Wanna build some awesome themes into your Xamarin.Forms Shell project? Change the App themes during the run time dynamically? Save the theme properties in User Settings? Then you’re at the right place! 😉
Themes in Xamarin.Forms Apps…
Given Xamarin.Forms is such an incredible cross platform mobile framework, it provides a lot of awesome features out of the box, but unfortunately it doesn’t straight away provide App Theme feature in your face. 😛 but…
It’s got all the bells and whistles you need to implement an awesome App Theme set up with ease, in combination of awesome Dynamic Binding, Static Binding and Style Properties giving you full control of how to handle implementing Themed Styles into your app. You just gotta put together all those bits and you can easily build App Themes functionality into the app.
This is actually quite powerful given the cross platform nature of Xamarin.Forms! Now there are plenty of documentation, articles and sample demos regarding this, so I’m not going to be repeating on that topic, but if you’re interested try out this office doc article from Microsoft: Theming a Xamarin.Forms Application Now that gives a very good step by step explanation on the topic for anyone to easily get started, but anyhow focusing back on this article…
Enters, Xamarin.Forms Shell Apps…
Then enters the recently introduced Xamarin.Forms Shell, a new paradigm of Xamarin.Forms App development. Now when I got started with this new awesomeness, I couldn’t find any direct articles or samples on how to implement App Themes in a Xamarin.Forms Shell projects.
So I had to figure it out myself, and that’s why I thought of sharing my experience with you guys. Now now, don’t get me wrong, since we’re still in the same context of Xamarin.Forms, the App Theming strategy is still the same as the official doc I shared about, but I may have found a better way and a bit of improvements on top of that. 😉
So let’s get started… Stunning app Themes in Xamarin.Forms Shell projects!
How to? in a nutshell!
Basically in a nutshell we’re going to define a set of Themes with Color Properties inside them that holds Color values unique to each Theme. Then we will build all a complete collection of Styles targeting all the components in our app such as Button, Labels and so on. Now in this case we need to stick to Dynamic Binding since we’re going to be switching between Themes during run time, so use of Xamarin.Forms DynamicResource binding all the way ah! 😉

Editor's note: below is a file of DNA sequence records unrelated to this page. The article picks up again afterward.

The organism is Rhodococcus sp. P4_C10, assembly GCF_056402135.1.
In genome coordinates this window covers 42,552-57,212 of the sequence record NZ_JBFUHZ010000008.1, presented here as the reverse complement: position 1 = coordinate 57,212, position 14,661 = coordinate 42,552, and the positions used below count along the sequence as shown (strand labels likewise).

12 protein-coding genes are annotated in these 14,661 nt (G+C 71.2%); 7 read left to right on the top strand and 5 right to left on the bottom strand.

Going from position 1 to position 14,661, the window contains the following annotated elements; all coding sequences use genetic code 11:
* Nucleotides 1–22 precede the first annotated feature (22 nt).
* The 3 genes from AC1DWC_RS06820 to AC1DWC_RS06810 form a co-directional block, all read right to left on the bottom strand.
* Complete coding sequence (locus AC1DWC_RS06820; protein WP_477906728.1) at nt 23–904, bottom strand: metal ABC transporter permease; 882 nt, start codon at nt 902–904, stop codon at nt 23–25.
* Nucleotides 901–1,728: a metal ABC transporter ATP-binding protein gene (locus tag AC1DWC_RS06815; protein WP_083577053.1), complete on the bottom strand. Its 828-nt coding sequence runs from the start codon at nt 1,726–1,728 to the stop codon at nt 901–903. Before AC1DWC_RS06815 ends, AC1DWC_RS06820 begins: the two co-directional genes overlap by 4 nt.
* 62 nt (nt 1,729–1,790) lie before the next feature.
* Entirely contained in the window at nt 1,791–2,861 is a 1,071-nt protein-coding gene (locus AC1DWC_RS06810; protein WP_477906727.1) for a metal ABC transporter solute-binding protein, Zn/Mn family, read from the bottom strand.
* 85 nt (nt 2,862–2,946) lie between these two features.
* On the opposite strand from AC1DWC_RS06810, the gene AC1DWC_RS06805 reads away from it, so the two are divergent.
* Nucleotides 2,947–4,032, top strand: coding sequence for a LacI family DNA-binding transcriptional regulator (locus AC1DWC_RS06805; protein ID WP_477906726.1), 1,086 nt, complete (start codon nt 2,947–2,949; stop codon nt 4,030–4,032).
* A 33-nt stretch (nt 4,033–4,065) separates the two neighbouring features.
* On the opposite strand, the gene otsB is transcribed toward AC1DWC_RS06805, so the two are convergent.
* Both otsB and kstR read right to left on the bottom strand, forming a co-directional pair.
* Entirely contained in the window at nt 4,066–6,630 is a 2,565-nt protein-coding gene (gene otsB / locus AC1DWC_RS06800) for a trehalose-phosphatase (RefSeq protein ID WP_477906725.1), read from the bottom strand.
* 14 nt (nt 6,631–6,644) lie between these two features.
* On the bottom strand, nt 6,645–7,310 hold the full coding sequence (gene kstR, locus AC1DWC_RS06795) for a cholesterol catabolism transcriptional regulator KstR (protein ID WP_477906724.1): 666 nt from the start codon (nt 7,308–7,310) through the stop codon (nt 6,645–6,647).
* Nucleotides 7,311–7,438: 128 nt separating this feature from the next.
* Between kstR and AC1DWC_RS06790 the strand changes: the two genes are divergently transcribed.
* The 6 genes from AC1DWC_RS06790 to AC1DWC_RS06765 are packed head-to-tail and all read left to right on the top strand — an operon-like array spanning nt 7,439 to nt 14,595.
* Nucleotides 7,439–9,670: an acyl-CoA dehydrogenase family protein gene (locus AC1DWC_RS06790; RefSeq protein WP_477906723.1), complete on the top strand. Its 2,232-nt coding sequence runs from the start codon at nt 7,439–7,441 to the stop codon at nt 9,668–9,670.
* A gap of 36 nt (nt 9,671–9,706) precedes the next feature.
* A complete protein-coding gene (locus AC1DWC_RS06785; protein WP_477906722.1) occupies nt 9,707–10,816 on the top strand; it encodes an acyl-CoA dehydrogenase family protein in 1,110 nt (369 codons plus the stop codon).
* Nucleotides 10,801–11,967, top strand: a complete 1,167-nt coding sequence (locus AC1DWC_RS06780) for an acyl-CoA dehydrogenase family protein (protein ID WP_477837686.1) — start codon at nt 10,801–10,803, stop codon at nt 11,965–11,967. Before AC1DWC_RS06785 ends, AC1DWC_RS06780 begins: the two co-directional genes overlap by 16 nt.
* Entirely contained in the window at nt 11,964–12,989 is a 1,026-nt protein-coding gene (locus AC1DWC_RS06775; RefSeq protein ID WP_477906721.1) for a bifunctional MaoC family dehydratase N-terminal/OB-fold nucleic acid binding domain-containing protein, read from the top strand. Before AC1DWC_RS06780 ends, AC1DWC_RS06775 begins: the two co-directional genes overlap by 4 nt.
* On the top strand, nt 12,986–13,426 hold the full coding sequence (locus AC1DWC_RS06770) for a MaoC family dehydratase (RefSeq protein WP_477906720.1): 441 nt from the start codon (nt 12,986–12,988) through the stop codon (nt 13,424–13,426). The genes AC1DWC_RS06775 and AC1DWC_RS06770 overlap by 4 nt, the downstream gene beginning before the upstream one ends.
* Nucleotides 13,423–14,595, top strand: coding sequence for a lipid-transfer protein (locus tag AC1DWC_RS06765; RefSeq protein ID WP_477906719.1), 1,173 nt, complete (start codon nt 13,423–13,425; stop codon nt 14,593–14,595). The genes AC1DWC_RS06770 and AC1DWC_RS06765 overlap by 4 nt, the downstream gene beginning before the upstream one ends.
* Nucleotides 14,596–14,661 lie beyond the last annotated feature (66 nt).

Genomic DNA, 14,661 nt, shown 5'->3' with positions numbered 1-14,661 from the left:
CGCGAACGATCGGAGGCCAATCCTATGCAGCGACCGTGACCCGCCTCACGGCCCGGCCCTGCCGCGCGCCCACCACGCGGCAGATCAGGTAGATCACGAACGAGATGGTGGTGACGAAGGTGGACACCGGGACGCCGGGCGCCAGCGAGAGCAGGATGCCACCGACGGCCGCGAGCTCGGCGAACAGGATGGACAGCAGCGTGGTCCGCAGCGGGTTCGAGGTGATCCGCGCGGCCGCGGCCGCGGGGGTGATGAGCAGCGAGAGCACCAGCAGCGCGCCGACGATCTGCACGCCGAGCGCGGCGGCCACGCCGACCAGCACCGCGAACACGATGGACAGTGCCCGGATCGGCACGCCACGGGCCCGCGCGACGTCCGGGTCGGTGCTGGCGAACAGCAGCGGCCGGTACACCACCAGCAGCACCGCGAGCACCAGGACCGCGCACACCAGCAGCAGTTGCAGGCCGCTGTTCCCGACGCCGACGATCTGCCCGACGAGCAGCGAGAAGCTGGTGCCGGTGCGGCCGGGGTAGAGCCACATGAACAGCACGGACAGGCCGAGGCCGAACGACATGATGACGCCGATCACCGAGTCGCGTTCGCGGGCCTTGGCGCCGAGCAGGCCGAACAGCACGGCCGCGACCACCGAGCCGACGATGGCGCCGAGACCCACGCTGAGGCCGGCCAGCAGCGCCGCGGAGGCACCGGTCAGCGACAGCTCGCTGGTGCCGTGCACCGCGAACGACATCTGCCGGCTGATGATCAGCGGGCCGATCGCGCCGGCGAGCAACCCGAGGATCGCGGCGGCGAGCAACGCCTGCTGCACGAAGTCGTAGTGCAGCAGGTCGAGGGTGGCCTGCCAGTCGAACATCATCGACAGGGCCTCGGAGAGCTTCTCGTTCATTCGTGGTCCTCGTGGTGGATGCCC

Next we make sure all our UI elements are bounded to those Styles that we created before and still making sure to stick to Dynamic Binding. Now that we have established the binding chain from Theme Properties to Styles to UI Elements, we need to set up the default Theme to load in the ApplicationResources XAML node.
Once all that’s set up we shall be implementing a simple mechanism to save the User’s App Theme preferences, with features such as Saving and Reloading those preferences on demand.
And that’s it! 😀
Here’s a little sneaky peaky demo magic on Android and iOS.. 😉
If you’d like a sneak peak into the code before I get into the code details, you can find the whole demo project here in my github repo: https://github.com/UdaraAlwis/XFShellAdvThemeing
So in my demo code, I have used the default out of the box Xamarin.Forms Shell project template you get in Visual Studio 2019 latest update, so that you can easily familiarize yourself with the code and adopt the same implementation in your own code.
Set up of the project!
Let’s get started with the set up of the Project, but first should take a look into the structure we’re going to be implementing, where we need to first focus on the following aspects.
- List of Themes for the App
- List of properties in a given Theme
- Styles built using the properties of Themes
- Helper extension to change App Theme
- Saving the User’s App Theme preferences
Now keeping those main aspects in mine, I’m going to assume that you have already set up your basic Xamarin.Forms Shell app project. I’m going to name my little demo as XFShellAdvThemeing, denoting Xamarin.Forms Shell Advanced Theme-ing! 😉